A Word on Pretending to be a Maths Teacher

In light of my perpetual scramble to gather thoughts on what sort of career I’m aiming at post-university, I decided to have a crack at exploring what it means to be a teacher. In particular, a maths teacher. So for a week, the school which I devoted a precious third of my life to, saw my return – and this time… on the heretofore forbidden side of the staffroom door. So. Much. GOSSIP.

source: xkcd

It’s always a pleasure to return to the corridors of good old HGS; unlike a worrying number of teenagers, I’ve always regarded the school environment to be a welcoming one. I was never ‘miss popular’ or the absolute best pupil at anything in particular, but I did have a comfortable experience and I’ll always appreciate that. Perhaps this is what draws me towards potentially becoming a teacher? I don’t know; I’ll ask my subconscious later.

The point of this post is for me to reflect on last week’s experiences and to discuss how non-trivial the life of a teacher actually is. I know a week is a mere pip in the watermelon life of someone who has to teach, write assessments, mark assessments, talk about assessments with 20+ parents + their children, write more assessments, be friends with all the other teachers, clean the coffee mugs in the staff room, mark more assessments, get angry at teenagers, praise teenagers, teach again… all in the space of =<48 hours. Teaching is the “easy way out”, you say? Nooope. Nooope!

Even creating a mere revision task for a bottom set year 9 class was daunting stuff. Whilst the actual material covered was a piece of cake (scale factors, percentage decrease / increase, Pythagoras’ badass theorem, etc), the execution of my dominoes-based game was trickiest part. Not having a printer at home, thus not being able to fully prepare the night before didn’t help, either! Fuelled by coffee, I became a guillotine , manically cutting out the little rectangles before the morning bell… But hey, all worth it. The task went well. I’m quite certain that the chocolate incentive for the winning pair of students had absolutely nothing to do with the class’s engagement in the game!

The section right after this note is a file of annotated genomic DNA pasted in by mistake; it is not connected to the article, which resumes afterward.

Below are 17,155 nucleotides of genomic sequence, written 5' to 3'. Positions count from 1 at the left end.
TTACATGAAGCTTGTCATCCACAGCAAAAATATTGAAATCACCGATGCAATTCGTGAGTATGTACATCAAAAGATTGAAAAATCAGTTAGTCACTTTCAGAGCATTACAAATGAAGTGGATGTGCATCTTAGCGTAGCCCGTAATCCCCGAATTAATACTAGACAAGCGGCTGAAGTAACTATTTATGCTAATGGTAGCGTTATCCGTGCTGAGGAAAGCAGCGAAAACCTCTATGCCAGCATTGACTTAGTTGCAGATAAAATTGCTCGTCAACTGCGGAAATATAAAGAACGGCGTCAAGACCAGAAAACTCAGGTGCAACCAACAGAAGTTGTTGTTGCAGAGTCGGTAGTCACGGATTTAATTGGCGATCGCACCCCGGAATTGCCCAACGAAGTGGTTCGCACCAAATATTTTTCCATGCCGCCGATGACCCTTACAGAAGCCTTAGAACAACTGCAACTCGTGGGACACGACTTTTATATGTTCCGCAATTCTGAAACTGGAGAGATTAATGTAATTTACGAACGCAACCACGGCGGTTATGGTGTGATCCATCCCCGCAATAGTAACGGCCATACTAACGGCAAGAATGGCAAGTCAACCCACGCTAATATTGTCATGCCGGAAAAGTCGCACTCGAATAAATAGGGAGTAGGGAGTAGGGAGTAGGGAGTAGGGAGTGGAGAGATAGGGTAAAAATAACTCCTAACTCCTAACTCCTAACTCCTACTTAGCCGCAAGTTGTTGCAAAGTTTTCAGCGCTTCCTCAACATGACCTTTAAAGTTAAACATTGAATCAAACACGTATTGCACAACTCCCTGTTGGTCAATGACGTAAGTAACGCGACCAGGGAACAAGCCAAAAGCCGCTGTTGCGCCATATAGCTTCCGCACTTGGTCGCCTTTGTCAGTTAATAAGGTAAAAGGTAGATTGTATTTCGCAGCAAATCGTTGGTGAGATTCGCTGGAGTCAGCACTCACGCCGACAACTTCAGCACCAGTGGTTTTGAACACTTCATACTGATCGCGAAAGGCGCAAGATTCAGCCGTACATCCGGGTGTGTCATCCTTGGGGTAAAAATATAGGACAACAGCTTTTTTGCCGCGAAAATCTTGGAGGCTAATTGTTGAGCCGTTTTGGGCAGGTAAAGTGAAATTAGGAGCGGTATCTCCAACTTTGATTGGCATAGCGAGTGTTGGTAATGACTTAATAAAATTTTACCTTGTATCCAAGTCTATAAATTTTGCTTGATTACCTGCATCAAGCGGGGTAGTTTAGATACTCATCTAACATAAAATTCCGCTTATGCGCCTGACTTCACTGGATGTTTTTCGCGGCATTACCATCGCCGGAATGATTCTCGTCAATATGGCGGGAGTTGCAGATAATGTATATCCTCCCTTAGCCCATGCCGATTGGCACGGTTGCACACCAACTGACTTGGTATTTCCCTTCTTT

But whilst the government sadly doesn’t offer chocolate as an incentive for graduates to complete a PGCE to become a maths or physics teacher, the funding incentives  are nonetheless very, very yummy indeed. I’d be quite happy to shut out the minimal social life I currently have and star paying rent at the library for the next couple of years for the £25k awaiting me when I get my 1st class degree. If I get my first class degree… but wait! A 2:1 is not to be frowned upon, the government will essentially throw a £20k bursary at me anyway!

An utter classic! source: xkcd

I’ve often been told I’d make a good teacher. Somehow though, I’m contrastingly being led to believe that slaving 4 years on a pretty darn hard degree is almost not worth the disappointing income and stressful life of a teacher. It’s like some people are purposely trying to put me off from it because after all, “you could have done any easier degree to do that job”. But… couldn’t the same be said about careers in HR, or consulting, or other likewise non-directly-mathematical-or-science-related jobs that my fellow physics students and I are so eagerly pushed towards? Surely, by going into teaching, the job satisfaction of passing on my passion for the subject is far more worthwhile than a job with a potentially higher income at the price of an unsatisfied existence? Perhaps I’m being slightly melodrmatic here; I’m sure many a physicist-gone-consultant are leading very happy lives, albeit doing something probably completely unrelated to their degree. But I know I don’t want that.

So, as I currently stand: teaching or research it is!

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